3.     one rectifier / filter module to suit amplifier modules

4.     one transformer

5.     power cord with plug

6.     mains power switch

7.     hook-up wire

8.     box

On this list it’s the first four parts that are most important. Let’s look at each in turn.

1.     Amplifier modules

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The amplifier modules, as their name suggests, are the electronic bits that make the input signals louder. Each module has connections for:

·       line level inputs (so they can be connected directly to an MP3 player, TV audio out, CD player, etc)

·       speaker outputs (that connect straight to the speakers)

·       power supply (typically something like plus/minus 28V DC – more on this in a moment)

So each amplifier module is a self-contained bit of gear that does nearly all of the hard work. Some of these modules are single channel units, but you can also buy ones that feature multiple channels. Most don't have volume controls, although the one shown here does have one.

Decent single channel amp modules are available from about AUD$15 each.

2.     Heatsinks

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Audio amplifier chips get very hot under sustained high power use. They therefore must be fitted with large and effective heatsinks that work through natural convection and radiation.

Another approach is to use much smaller heatsinks but to fan cool them – the problem with that is it’s very hard to make a fan-cooled amplifier that has zero fan noise. (And you want zero amp noise between songs and in really quiet passages.)

Heatsinks are one area where you can save a lot of money by buying second-hand or using innovative approaches (like using multiple ex-CPU heatsinks, for example). Without trying very hard, you should be able to source adequate heatsinking for around AUD$20.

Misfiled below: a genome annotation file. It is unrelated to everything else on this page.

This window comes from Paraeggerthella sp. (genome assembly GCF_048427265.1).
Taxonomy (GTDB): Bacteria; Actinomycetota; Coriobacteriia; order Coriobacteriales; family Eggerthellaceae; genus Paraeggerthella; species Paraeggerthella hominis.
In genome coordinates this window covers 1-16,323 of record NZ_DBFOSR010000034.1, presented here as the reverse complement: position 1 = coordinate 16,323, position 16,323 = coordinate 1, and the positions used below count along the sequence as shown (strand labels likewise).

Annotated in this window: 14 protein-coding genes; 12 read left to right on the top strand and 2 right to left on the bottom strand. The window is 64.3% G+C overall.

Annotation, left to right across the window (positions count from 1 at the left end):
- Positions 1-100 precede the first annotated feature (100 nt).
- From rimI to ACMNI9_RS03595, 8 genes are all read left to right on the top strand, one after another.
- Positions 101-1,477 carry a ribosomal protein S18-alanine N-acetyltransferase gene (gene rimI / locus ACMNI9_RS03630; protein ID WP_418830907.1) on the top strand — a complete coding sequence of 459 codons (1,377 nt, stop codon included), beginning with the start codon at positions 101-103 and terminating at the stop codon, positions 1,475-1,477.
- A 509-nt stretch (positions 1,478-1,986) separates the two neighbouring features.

Good heatsinking is one of the keys to building an amplifier that will be strong and reliable.

3.     Rectifier / Filter module

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The rectifier / filter module (sometimes just termed the power supply unit [PSU] ) has a number of functions.

Firstly, it turns the alternating current (AC) provided by the transformer into direct current (DC) – this is done by the rectifier. Secondly, it smooths the DC so that there is less ripple. Thirdly, it provides storage of power for feeding to the amp modules doing short-term, high current requirements. These latter functions are performed by the bank of big capacitors on the board – usually, the greater the capacitance, the better.

Typically, a single rectifier / filter module can feed two amplifier modules.

Each rectifier / filter module has terminal blocks for:

·       connection to the transformer (three terminals)

·       connection to the amplifier boards (again, three terminals)

It makes sense to buy a rectifier / filter module that is sold as being appropriate for a particular pair of amplifier modules.

Click for larger image

Note that some amp modules place the rectifier / filter capacitors on the amplifier board itself. There’s nothing wrong with that, except that typically, these combined boards use only a couple of smallish capacitors and so the results aren’t as good as achieved by a separate board using lots of big capacitors.